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Inky fun with the #Inktober challenge

Setting yourself challenges — and sticking to them — is a sure-fire way to get better at something. And let’s face it: unless you have a personal trainer or you’re a student in something, it’s pretty rare that someone is going to set a challenge for you. I don’t know a single project manager who puts a few extra days in their Gantt chart for you to exercise some professional development time.

You have to set them yourself. But then, that’s more gratifying anyway, isn’t it? And so, when Inktober floated past in my river of social media stuff, I grabbed it with both hands. Inktober is simple: do an ink drawing every day for the month of October. People have been at this since 2009, and it’s growing every year.

A huge thanks to Jake Parker for starting it! I had loads of fun with this. Here are all mine for 2016:

Oct 1 – Fast

I was a day late when I started, so I didn’t end up following the theme of ‘Fast’ for this one:

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Oct 2 – Noisy

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Oct 3 – Collect

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Oct 4 – Hungry

This was a quickie I did on a whiteboard at work:

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Oct 5 – Sad

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Oct 6 – Hidden

I’d been itching to a bit of fantasy sketching…

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Oct 7 – Lost

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Oct 8 – Rock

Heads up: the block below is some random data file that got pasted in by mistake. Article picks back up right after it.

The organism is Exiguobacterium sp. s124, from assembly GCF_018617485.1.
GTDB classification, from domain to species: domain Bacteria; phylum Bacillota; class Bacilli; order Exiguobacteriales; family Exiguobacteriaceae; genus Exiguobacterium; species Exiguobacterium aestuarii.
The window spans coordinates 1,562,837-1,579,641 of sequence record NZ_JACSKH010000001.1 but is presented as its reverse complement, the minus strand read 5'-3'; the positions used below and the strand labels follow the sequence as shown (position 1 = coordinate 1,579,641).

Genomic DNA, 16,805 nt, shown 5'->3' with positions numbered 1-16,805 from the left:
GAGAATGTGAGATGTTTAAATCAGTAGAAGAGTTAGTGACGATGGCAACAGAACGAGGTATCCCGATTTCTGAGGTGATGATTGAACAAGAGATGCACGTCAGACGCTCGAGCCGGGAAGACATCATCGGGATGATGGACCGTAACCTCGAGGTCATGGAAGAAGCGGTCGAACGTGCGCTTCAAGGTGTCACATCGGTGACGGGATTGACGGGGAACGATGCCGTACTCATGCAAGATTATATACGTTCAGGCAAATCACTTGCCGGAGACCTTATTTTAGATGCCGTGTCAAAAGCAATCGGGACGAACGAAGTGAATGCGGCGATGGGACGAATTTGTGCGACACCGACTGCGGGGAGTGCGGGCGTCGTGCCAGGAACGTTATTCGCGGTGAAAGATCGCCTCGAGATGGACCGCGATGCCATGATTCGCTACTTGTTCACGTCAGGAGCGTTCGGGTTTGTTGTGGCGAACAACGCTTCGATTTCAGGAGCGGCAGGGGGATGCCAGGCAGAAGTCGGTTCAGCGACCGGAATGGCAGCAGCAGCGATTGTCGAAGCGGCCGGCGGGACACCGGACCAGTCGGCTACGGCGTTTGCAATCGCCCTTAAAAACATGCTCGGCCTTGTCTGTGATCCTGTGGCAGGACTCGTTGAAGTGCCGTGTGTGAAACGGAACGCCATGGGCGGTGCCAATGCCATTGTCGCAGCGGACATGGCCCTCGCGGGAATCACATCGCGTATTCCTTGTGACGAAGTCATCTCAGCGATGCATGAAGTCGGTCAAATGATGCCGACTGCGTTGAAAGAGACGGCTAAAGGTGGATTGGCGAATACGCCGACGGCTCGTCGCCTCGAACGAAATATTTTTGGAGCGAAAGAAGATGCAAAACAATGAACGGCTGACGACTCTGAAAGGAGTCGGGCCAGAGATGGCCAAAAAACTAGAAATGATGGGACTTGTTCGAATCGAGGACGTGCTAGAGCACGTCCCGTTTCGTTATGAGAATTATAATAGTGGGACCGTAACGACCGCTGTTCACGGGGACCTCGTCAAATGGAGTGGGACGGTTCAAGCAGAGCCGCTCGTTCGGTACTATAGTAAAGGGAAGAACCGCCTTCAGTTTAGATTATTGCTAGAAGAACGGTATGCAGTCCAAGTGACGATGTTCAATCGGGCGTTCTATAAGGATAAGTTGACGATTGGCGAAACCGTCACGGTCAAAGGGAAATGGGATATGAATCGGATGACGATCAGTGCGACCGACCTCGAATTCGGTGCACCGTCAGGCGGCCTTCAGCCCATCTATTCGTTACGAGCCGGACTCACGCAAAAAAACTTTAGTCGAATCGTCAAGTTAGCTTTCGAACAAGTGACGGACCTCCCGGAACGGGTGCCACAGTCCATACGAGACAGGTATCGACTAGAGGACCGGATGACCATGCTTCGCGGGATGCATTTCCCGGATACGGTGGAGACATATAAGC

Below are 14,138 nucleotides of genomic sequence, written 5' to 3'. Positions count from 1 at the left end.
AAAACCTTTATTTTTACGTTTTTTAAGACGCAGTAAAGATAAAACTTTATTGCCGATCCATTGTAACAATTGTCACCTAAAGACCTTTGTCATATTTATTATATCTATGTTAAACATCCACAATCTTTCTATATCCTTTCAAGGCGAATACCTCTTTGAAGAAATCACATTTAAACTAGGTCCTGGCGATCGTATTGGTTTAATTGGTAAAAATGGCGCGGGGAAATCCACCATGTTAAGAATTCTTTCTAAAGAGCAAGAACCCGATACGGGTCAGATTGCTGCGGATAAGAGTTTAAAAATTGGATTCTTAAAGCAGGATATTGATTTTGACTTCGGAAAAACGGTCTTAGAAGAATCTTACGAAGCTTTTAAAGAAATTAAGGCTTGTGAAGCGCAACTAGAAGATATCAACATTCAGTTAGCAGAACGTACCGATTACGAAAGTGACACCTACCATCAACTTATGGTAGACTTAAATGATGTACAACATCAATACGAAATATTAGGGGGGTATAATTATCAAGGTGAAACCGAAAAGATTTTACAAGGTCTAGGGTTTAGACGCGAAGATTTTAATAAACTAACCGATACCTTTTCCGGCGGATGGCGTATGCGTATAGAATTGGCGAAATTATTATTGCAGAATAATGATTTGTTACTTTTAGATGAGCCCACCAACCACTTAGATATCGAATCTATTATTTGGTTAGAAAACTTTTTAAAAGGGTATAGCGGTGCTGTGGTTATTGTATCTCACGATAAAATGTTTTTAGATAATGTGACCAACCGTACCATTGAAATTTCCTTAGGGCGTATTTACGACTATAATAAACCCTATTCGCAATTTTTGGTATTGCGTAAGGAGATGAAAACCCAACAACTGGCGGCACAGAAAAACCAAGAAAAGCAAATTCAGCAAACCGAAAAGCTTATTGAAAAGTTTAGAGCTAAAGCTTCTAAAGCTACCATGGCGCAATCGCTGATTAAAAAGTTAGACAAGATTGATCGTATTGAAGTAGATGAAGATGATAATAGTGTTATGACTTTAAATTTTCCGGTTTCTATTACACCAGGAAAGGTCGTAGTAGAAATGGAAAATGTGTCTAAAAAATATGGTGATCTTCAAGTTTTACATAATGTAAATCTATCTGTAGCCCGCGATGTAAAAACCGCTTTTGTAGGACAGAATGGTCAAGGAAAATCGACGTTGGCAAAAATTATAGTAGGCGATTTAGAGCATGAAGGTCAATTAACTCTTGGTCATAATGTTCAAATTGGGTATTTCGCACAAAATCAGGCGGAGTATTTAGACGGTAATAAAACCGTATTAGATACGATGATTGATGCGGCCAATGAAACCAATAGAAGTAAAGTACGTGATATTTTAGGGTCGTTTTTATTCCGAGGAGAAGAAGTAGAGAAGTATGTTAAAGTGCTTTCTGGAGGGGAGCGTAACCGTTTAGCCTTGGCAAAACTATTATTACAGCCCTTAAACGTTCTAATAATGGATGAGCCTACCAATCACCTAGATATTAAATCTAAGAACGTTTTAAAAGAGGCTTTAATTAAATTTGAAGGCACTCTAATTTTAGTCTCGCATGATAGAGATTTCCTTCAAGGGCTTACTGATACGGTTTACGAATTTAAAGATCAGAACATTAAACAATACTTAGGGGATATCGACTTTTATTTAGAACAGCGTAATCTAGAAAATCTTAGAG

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Oct 9 – Broken

Cats started to become a bit of a meta-theme in my sketches…

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Oct 10 – Jump

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Oct 11 – Transport

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Oct 12 – Worried

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Oct 13 – Scared

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Oct 14 – Tree

I’d also been itching to try different sketching styles during Inktober, and using colour in a different way. This one was particularly fun to do.

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Oct 15 – Relax

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Oct 16 – Wet

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Oct 17 – Battle

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Oct 18 – Escape

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Oct 19 – Flight

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Oct 20 – Squeeze

For ages I couldn’t think what to do for this theme, and then this idea came to me first thing in the morning. It looks better with my hand over it (below) ;)

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Oct 21 – Big

This was just a chance to play with Copic tint markers…

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Oct 22 – Little

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Oct 23 – Slow

All the hype about Agile and Lean has always bothered me a little bit, especially the promise of SPEED that seems to tag along with it. Neither mindsets/ways of working are actually about speed, but that’s what people seem to latch on to. Some things really do take time.

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Oct 24 – One dozen

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Oct 25 – Tired

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Oct 26 – Box